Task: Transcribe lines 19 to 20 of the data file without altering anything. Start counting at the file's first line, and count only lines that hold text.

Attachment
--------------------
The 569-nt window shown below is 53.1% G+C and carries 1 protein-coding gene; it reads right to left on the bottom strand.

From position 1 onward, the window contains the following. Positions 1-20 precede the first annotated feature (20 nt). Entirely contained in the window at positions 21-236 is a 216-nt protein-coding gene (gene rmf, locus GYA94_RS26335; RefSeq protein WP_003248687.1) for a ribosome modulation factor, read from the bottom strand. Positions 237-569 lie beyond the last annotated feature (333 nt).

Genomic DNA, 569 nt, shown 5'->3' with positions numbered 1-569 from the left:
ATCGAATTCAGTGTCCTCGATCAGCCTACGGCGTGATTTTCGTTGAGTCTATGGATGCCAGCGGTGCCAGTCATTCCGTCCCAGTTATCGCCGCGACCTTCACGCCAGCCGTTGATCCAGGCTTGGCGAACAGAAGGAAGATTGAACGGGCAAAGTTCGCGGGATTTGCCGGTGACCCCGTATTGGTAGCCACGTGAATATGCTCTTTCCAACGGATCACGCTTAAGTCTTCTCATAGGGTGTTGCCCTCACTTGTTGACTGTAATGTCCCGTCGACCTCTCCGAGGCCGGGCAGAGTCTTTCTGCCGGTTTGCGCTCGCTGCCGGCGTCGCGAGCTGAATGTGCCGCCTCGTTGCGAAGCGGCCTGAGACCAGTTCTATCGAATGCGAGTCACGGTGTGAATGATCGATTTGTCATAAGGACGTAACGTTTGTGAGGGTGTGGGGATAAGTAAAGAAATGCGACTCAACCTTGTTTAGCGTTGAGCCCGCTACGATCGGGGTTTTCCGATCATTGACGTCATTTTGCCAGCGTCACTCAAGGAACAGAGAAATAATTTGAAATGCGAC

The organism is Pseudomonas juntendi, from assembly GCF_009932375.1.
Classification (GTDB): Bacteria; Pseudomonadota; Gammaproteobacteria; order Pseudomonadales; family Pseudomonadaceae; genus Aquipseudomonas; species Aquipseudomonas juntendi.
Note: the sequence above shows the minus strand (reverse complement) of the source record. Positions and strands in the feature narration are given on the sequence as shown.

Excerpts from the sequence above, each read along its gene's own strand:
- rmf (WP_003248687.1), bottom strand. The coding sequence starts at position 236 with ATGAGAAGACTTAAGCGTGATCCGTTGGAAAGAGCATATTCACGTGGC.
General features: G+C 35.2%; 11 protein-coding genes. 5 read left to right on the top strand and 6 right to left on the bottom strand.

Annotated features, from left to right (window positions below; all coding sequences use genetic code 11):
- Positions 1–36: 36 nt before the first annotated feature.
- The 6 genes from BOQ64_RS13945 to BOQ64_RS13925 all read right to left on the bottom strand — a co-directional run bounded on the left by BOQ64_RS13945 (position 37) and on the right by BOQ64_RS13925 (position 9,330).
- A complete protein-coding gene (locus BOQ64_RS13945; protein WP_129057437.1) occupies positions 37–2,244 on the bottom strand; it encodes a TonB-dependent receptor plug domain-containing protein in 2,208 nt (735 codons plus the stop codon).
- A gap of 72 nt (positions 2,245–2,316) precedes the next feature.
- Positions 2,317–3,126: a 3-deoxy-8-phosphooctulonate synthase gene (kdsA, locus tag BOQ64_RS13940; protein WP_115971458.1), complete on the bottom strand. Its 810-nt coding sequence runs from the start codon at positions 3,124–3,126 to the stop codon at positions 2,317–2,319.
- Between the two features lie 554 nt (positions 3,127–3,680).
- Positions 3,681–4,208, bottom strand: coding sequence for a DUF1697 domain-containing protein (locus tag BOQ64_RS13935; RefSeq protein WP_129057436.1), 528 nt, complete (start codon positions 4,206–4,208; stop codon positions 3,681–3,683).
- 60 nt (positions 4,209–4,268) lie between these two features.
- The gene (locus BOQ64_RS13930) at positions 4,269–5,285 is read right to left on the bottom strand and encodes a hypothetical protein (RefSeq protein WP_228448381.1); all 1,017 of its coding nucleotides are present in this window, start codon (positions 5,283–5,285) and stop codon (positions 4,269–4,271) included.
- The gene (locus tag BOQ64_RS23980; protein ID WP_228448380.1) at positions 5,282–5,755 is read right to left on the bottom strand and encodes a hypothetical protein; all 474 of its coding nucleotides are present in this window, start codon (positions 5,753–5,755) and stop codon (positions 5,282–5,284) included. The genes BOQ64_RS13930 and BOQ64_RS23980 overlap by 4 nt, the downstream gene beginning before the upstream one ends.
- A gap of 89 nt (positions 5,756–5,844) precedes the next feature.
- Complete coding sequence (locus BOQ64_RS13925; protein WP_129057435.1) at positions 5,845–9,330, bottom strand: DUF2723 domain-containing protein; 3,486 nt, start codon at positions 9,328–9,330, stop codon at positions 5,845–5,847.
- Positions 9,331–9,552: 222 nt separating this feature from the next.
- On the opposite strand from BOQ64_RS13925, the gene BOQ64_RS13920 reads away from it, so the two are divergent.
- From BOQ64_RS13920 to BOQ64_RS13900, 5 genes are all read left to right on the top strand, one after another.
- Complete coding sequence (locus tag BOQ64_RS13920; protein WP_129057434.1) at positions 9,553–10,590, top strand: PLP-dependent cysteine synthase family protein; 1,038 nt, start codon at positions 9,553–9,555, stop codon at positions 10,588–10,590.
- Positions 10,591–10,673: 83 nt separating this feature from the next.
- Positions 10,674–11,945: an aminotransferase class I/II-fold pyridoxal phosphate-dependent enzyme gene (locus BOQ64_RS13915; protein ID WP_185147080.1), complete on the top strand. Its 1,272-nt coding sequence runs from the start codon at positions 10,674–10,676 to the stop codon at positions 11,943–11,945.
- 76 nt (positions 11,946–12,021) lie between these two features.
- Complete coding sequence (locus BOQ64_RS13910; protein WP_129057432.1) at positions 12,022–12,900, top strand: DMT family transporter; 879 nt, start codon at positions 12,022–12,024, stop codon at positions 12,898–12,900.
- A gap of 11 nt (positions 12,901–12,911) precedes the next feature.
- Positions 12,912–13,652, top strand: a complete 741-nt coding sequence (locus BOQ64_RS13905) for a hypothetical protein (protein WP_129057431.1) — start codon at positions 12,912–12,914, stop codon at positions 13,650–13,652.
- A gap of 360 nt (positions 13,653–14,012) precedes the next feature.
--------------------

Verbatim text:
- 60 nt (positions 4,209–4,268) lie between these two features.
- The gene (locus BOQ64_RS13930) at positions 4,269–5,285 is read right to left on the bottom strand and encodes a hypothetical protein (RefSeq protein WP_228448381.1); all 1,017 of its coding nucleotides are present in this window, start codon (positions 5,283–5,285) and stop codon (positions 4,269–4,271) included.